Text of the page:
Tumblr says it has 182.8 million blogs, 83.1 billion posts, and 95.1 million daily posts in 13 languages. In addition to its billboard-style sharing with friends, family, and co-workers, Tumblr offers several marketing and advertising avenues to its members. The Sponsored Mobile Post is a full-screen of your content on other users' cell phones when they scroll through the Dashboard.

The Sponsored Web Post noted by Tumblr is the 'largest in-stream ad unit on the web' displays with members' favorite blog content. Sponsored Radar, considered the hottest spot on the Dashboard, is a static image/ad that appears on every member’s screen, and the Sponsored Spotlight is, basically, top billing in one of Tumblr's many categories (by member's choice, of course).

4. Instagram

Next on the list is Instagram with an estimated 85 million unique visitors per month, 200 million actives per month, and 20 billion shared photos (or, on average, 60 million per day). Founded by Kevin Systrom and Mike Krieger and launched in October 2010, Instagram was purchased by Facebook on in 2012 for approximately $1 billion in cash and stock shares.

Instagram is another photo- and video-sharing social network that allows its members to take pictures and videos, then post them online. The differences between Instagram and the other similar services is (1) the ability to apply digital filters to the photos and videos and (2) the option to share them on other social networks such as Facebook, Twitter, Tumblr, and Flickr. Photos are square (as opposed to traditional rectangular images displayed in either portrait or landscape format), which means users must crop them to fit the format or use the Instagram app service to make adjustments.

For videos, members can download the latest Instagram app; however, video recording is currently limited to the iPhone (3GS phone or newer devices that run iOS 5.0 or higher) and Android (4.0 or higher). Advertising is also an option on the drawing board.

5. Snapchat

Snapchat is a photo messaging app developed by Reggie Brown, Evan Spiegel, and Robert Murphy. It launched in July 2011 as 'Picaboo,' then later re-launched in September 2011 under the Snapchat name. The company has roughly 26 million users who send about 400 million snaps per day.

Basically, users sign up, download the app, then press a button in the center of the screen to record video or take a photo, press another button to add a caption or Story, then press another button to post. One of Snapchat's unique features is the option to set a time limit (1 to 10 seconds) on the deadline for the recipients to view the posts or Snaps; that is, photos, videos, drawings, and/or text. Once expired, the Snaps disappear from recipients' phones and the Snapchat servers.

Like the others, members create a Friends list with whom they share snaps. The app tracks usage and creates a Best Friends list that displays in a separate area above the regular Friends list. Best friends are determined by frequent communication and automatically updates weekly by the app. It's an incredibly simple application that anyone can understand.

2011 Facebook competitors, then & now

So, what happened to the five companies we identified in 2011 as possible competitors to Facebook?

1. Empire Avenue: Now a side street

This site is described as the people stock market, where people are priced and valued based on their interaction with other social networks. Members use virtual currency to buy and sell shares of other people and/or websites. Founded by Duleepa Wijayawardhana (aka Dups), Dr. Michael Mannion, and Niall Brown; in 2009. According to Tom Ohle, vice president of marketing/media relations, Empire Avenue is the first social media network run by members, for members.

Empire Ave is still around and announcing its next phase, which includes buying a $100 Empire Avenue Leaders Upgrade, a benefits package for 2,000 of its current (or new) members. The Leaders get to run the marketing, recruitment, and retention programs. Basically, for a small fee and a new title, members get to market and sell the website to friends and colleagues they hope to recruit.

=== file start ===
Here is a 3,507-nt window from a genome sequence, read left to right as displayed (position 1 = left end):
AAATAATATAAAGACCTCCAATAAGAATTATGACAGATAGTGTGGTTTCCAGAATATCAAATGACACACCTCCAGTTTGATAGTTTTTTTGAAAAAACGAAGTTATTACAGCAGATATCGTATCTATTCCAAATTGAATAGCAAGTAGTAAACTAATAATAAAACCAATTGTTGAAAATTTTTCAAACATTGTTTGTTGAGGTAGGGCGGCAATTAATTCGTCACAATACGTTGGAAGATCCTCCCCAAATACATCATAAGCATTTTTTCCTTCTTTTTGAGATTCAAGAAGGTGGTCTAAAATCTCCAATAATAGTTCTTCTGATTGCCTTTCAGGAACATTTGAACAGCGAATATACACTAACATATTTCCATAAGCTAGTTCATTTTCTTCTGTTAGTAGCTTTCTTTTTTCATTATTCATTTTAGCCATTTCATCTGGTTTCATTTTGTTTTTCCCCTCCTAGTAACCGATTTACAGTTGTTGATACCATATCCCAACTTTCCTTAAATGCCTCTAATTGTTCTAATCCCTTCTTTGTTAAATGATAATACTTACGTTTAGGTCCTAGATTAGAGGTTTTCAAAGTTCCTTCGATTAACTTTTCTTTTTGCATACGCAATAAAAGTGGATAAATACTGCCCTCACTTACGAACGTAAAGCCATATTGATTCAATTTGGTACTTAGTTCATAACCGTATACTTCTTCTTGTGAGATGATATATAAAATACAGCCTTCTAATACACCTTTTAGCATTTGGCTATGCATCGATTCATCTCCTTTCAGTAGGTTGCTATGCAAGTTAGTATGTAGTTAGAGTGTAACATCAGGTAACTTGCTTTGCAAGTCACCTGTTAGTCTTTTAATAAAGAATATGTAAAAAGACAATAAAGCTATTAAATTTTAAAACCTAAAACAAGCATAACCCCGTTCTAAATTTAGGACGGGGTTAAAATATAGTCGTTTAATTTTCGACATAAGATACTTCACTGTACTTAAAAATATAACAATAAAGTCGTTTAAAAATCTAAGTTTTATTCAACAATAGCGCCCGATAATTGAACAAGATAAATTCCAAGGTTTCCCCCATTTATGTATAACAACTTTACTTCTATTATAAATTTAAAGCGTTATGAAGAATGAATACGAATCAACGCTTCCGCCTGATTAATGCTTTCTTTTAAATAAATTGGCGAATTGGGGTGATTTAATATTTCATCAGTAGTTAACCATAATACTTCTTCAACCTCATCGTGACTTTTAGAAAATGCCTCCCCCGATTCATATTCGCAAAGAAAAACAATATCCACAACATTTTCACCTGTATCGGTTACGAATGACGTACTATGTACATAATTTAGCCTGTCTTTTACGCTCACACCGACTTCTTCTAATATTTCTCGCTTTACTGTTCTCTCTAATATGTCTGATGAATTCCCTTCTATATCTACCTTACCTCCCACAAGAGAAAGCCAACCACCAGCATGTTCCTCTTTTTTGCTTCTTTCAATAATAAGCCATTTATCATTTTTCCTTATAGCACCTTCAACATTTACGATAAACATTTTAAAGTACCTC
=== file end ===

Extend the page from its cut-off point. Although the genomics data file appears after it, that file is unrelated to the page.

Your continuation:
Membership numbers and other statistics are unavailable and none of the 'Leaders' chose to respond to our requests for this data. In addition, Empire Avenue is not mentioned on any of the top 10, 20, or even 30 social networking statistical charts.

2. Color (by Color Labs Inc.): Paint it black

Color was a free iPhone and Android app that created an instant social network based on users location and proximity to others. The objective was to facilitate better relationships with neighbors and co-workers without the rigors of establishing permanent connections. Users could instantly share images, videos, and text conversations with others in proximity by capturing information as a group instead of an individual. Color was founded by Bill Nguyen and a team of engineers in 2010. The company and its website closed on June 1, 2013.

3. foursquare: Check out the changes

A location-based, mobile service that enabled participants to share their location with friends by checking-in via a smartphone app. It facilitated real-world experiences by allowing users to bookmark information about venues they want to visit, then provides customized recommendations. But the business model has changed. Now instead, the new app tracks the 'go-to' places for users searching for local info. Founded by Dennis Crowley and Naveen Selvadurai in March 2009, foursquare claims it's doing well. Crowley says that its revenues increased 500 percent in the first quarter of 2014 and 600 percent in 2013. Suggested revenues (although not confirmed by Crowley) have been estimated at $14 million for 2013 and $21 million for 2014, so far. So, still in business and still doing OK.

4. Hunch: Out to lunch

An app that maps people to their interests. It called this a 'taste graph,' which tracked everything that users liked and disliked. The site asked users a series of questions about specific topics, then allowed them to rate the answers. In a nutshell, Hunch customized its results by asking questions about who you are and then made recommendations for things that other users like you preferred. Founded by Caterina Fake (also co-founded Flickr) and Chris Dixon (site advisor founder and angel investor) in June 2009. eBay bought the innovative team and the technology of Hunch for $80 million in November 2011, then incorporated it into the eBay site. The Hunch website is no longer available.

5. IMVU: Hanging in there